Psychotic clowns. Axe murderers. Bedrooms possessed by poltergeists.
Many of the frights greeting visitors of horror attractions this Halloween will be familiar, but the thrill-creators behind them say one terrifying experience is squarely off-limits: the terrors of COVID-19.
Before the pandemic shook our lives, haunted houses sometimes dipped into the fears of contagion, splashing themed rooms with signs of a viral outbreak, hazmat suits and contamination warnings.
But with those experiences uncomfortably close to reality this year, horror masters like Shawn Lippert say reminding people of the virus is one line they’re not willing to cross.
“We use the analogy: Treat `COVID’ like the F-word in church,” said the owner of Scarehouse, an industrial-sized indoor haunted house in Windsor, Ont.
“It’s too real and so close to home. It’s almost like when you tell a joke and they say, `Too soon.”’
Lippert said that’s one of several rules he’s introduced at his haunt in order to keep people feeling safe and heath authorities satisfied. Ticketholders arrive at staggered times, and everyone is required to wear a mask.
Creepy objects that once brushed against visitors have been removed, and the giant airbags that evoke the feeling of claustrophobia have been stowed away to decrease the potential spread of germs.
Lippert describes those as small changes in a challenging year.
Many haunt operators were jittery about moving ahead with their usual Halloween festivities, considering health authorities could shut down the houses without much notice if the region experiences a surge in local cases. That would leave a brutal dent in their investments.
“If we can keep our doors open for the full run at this point, that would be a success for us,” Lippert said.
Several Toronto haunted houses decided the risk was too high. Casa Loma’s Legends of Horror and 28-year pillar Screemers at Exhibition Place were among the operators who decided to sit this year out, even before the city introduced tighter restrictions that would’ve closed them anyway.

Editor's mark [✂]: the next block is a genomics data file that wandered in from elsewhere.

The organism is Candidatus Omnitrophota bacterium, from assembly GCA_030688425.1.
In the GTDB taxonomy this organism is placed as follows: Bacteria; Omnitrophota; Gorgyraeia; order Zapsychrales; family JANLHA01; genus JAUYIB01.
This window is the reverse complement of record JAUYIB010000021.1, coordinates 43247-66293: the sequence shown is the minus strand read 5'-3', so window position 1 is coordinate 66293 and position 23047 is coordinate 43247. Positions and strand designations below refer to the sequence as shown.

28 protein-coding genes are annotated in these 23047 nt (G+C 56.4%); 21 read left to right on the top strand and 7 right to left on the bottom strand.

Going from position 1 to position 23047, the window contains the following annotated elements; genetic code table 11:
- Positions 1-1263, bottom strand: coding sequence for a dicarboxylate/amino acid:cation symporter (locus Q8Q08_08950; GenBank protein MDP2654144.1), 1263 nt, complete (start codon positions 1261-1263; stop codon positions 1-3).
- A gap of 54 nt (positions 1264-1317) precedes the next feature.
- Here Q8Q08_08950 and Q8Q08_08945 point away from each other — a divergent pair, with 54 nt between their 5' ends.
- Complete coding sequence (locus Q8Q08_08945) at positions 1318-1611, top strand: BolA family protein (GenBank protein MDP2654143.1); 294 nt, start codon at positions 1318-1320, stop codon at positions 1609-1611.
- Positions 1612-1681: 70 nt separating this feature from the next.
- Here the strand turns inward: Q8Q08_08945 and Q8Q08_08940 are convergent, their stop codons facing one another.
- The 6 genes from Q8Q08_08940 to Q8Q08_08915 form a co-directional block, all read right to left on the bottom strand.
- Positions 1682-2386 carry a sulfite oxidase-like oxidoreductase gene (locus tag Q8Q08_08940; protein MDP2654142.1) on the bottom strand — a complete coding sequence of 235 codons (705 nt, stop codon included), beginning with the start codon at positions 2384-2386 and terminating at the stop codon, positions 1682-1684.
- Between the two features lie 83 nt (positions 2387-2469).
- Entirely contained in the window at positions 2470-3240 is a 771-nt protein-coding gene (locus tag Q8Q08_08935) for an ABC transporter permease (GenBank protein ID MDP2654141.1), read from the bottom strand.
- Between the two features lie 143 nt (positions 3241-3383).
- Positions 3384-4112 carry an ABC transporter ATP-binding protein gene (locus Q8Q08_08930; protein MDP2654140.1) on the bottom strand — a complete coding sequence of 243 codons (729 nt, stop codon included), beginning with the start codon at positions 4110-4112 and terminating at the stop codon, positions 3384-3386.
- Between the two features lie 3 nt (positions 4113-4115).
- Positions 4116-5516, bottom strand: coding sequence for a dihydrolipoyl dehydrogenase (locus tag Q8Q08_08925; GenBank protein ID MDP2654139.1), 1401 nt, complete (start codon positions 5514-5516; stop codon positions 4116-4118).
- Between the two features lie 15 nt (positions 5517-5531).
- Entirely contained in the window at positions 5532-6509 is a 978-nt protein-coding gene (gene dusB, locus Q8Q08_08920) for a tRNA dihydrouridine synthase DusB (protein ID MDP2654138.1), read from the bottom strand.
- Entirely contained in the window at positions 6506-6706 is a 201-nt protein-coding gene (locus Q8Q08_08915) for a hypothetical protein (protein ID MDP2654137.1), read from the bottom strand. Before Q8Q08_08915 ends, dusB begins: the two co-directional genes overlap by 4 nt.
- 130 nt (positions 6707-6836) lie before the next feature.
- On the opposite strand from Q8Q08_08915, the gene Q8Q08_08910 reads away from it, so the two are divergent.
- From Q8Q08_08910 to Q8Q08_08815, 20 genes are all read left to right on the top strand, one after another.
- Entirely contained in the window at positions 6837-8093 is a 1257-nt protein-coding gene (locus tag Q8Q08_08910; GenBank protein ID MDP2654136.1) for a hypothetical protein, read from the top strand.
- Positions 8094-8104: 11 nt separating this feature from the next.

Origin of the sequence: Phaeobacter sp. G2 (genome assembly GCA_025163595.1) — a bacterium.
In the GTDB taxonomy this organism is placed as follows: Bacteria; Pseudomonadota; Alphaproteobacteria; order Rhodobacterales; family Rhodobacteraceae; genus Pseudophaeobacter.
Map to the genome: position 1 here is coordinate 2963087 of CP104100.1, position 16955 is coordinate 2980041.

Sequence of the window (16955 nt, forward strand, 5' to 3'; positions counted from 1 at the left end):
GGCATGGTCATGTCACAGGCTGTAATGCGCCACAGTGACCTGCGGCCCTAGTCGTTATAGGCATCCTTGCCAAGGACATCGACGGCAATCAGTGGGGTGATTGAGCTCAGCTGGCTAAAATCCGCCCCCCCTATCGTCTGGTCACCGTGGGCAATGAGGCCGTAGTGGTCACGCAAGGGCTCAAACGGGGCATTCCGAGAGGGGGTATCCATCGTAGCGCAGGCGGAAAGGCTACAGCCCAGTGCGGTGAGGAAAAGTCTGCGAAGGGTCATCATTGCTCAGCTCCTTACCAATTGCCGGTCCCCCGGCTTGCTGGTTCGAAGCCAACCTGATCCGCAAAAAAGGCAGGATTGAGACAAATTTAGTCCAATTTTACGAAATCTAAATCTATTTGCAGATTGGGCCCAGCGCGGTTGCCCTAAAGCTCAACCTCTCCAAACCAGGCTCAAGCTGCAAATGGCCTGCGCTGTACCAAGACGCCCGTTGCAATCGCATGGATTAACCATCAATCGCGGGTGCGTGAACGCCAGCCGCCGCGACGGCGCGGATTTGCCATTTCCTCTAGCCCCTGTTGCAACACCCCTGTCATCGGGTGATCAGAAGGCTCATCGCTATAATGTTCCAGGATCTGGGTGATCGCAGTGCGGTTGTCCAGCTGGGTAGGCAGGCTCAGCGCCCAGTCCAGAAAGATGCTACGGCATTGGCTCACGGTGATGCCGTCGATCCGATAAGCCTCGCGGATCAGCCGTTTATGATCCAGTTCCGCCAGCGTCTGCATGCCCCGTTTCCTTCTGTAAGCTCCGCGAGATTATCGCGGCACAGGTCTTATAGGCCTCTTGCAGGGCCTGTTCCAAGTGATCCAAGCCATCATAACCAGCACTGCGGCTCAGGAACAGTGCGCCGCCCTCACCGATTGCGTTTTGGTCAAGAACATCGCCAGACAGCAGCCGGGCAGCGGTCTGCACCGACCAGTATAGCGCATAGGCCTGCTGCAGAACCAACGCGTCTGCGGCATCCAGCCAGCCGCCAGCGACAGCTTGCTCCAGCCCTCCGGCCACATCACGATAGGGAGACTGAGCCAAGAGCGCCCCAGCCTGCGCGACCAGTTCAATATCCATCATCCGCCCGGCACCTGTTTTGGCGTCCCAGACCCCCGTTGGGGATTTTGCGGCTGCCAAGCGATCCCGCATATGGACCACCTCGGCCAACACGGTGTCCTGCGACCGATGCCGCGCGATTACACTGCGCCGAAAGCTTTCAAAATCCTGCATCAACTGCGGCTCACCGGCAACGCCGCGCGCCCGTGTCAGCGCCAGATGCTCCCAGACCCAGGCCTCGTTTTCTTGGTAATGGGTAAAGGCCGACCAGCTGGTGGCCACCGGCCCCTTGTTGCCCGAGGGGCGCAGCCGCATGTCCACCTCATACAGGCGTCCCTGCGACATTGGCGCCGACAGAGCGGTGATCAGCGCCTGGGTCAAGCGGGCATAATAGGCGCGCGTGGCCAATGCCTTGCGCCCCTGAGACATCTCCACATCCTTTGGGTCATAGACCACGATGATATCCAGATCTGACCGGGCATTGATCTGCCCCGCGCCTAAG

Some organizers have used the pandemic to imagine ways to scare the living daylights out of people from a distance — often from the safety of their own vehicles.
The Pickering Museum Village put a historic spin on its spooky experience with a drive-thru tour that urged visitors to creep their cars along a roadway checkered with old houses, as ghost stories played on their FM radios.
Others have gone online with virtual group parties for kids or, for those of legal drinking age, what’s being sold as Canada’s first Virtual Halloween Cocktail Crawl.
Mentalist Jaymes White decided to embrace the digital world this year for his annual Halloween seances. His new Zoom experience, called Evoke, invites a small circle of friends to channel a spirit through video chat. He admits the idea goes against the traditions of a seance, where people usually hold hands around a table, but he’s confident the spirits will still be ready to unsettle his guests.
“They don’t care that we have a pandemic,” he said.
Paul Magnuson, one of the leaders at Calgary artist collective Big Art, will take over a downtown self-serve car wash for three days for a drive-in of the dead later this month.
Scare Wash is described as a trip to hell and back that begins when a wash attendee’s seemingly normal car rinse spirals into a nightmare.
Magnuson came up with the idea when it was clear plans for his usual neighbourhood spectacle wouldn’t be possible in the pandemic.
“Last year I turned my garage into a Dexter killer room where we did performances all night. In previous years I’ve had an interactive cemetery,” he said.
“I’m not going to let COVID take this holiday.”
Robby Lavoie felt a similar conviction for keeping Terror Train on track this year at the National Ontario Railroad Museum and Heritage Centre. The annual Halloween event draws thousands of people to Capreol, Ont., part of Greater Sudbury, and provides the museum with a healthy dose of revenue.
Lavoie said he drew inspiration from videos he saw of a Japanese zombie drive-in haunted house over the summer. He knew there was a way to tone down the gore and make the idea a bit more Canadian.
After speaking with museum organizers, Lavoie secured the board’s approval for “Inferno 6077,” an immersive drive-in horror experience inside the garage of the fire hall.
Pulling from his own knowledge of working in live theatre and movies, Lavoie began thinking on a grand scale. He hired a local writer who penned a story about townsfolk who seek revenge on an old man, and built rolling set pieces for the spectacle, which reaches its peak when the space is engulfed in flames, an illusion created with lights and projections.
“We’re putting you almost in an interactive movie, and it all came together within a month,” he said.
“I see myself doing this again next year, even if there isn’t COVID.”
Kathrine Petch understands the urge to keep Halloween on the calendar. As the general manager of Deadmonton Haunted House in Edmonton, she’s laid down strict COVID-19 precautions for their Area 51-themed haunt.
“The absolute, pure excitement of the customers is contagious to us,” she said.
“As long as we can pay the bills and have some money left over to make a different haunted house next year, I think we’ll be pretty happy.”
Petch said keeping Deadmonton open during the pandemic was important to everyone who runs the show.
“One of our biggest goals was to provide people with some kind of escape from all the crappiness that is 2020,” she said.
“And when they reach the end of our haunted house, at least they know the scares are done.”